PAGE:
How can I improve my credit score?

If you want to buy a home, a car, or  rent an apartment your credit score can mean the difference between a “yes” and a “no”. And if you do get a “yes” your score could still mean the difference of thousands of dollars in savings.

Your credit score is based on your credit history. There’s not much you can do about what’s already happened, but here three tips for improving your credit score starting today.

The number one thing you can do to improve your credit score is to make payments on time and in full, every time.

Payment history makes up the largest portion (about 35%) of your FICO credit score. A late payment on a credit card or auto loan can meaningfully drop your credit score and the record will stay on your credit history for seven years. Setting up automated payments is a great way to ensure this happens. If you can’t set up automated payments, add a reminder to your calendar to nudge you to pay on time every month.

Pay down credit balances.

Credit utilization is a combination of how much credit you have (how much you’re allowed to borrow) and how much credit you’re using (how much you have borrowed). This makes up roughly another 30% of your FICO score.

A simple example is a single credit card with a $5,000 credit limit. That’s $5,000 in available credit. If you have a $2,500 balance on that credit card that means you’re using 50% of your available credit so your credit utilization is 50%. Lenders want to see credit utilization of at or below 30%.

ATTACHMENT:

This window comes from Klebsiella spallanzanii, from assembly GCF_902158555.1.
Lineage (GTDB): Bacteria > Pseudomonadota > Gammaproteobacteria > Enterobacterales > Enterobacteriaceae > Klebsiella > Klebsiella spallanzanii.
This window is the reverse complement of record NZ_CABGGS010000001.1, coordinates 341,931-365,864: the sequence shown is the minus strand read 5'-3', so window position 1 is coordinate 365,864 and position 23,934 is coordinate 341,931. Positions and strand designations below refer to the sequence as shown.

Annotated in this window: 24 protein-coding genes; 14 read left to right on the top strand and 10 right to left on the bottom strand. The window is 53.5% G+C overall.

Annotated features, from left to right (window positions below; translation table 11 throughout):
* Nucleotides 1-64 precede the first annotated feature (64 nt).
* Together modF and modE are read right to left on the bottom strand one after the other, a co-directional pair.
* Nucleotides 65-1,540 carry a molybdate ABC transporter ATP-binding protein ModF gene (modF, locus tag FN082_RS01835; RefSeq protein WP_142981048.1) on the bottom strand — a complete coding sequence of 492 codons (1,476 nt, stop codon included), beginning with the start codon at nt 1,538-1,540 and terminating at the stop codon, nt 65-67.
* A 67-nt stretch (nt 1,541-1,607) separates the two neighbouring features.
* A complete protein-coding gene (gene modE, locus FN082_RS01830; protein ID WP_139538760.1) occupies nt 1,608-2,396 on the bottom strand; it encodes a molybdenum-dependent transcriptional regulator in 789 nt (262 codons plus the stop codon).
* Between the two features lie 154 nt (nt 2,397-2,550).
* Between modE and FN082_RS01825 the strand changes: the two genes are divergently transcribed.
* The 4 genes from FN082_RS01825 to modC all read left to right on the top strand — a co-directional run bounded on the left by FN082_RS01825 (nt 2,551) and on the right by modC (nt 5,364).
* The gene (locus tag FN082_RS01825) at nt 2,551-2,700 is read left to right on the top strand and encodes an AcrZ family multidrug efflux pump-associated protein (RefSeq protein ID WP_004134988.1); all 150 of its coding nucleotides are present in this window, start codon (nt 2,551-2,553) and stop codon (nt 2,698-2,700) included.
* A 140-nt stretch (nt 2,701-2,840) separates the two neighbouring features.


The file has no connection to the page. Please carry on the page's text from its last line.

The simplest way to improve this is to pay down credit balances. You can make multiple payments per month to keep it at an acceptable balance or you may decide to just pay it off. You can also request a higher credit limit from your card providers if your account is in good standing.

If you pay off the entire balance on a credit card, don’t necessarily close the card immediately! 

Closing the card will decrease how much credit you have and, as a result, raise (worsen) your credit utilization. But if there is a high annual fee on the card or it tempts you to spend more, closing the card may be a good trade-off.

Open only the accounts that you need, will utilize and can afford to keep current. 

Length of credit history is another 15% of your FICO score. Creditors want to know what kind of borrower you will be in the future by looking at your past. They look at how long your accounts have been open and how often they are used. For accounts with a good history, try to keep them open even if you’re not using them at the moment.

It’s important to start building good credit well before you may need it because building and maintaining a good credit score has a lot of moving parts.

Need help putting your plan together to improve your credit score? Head to the dashboard and chat with a BrightDime coach today!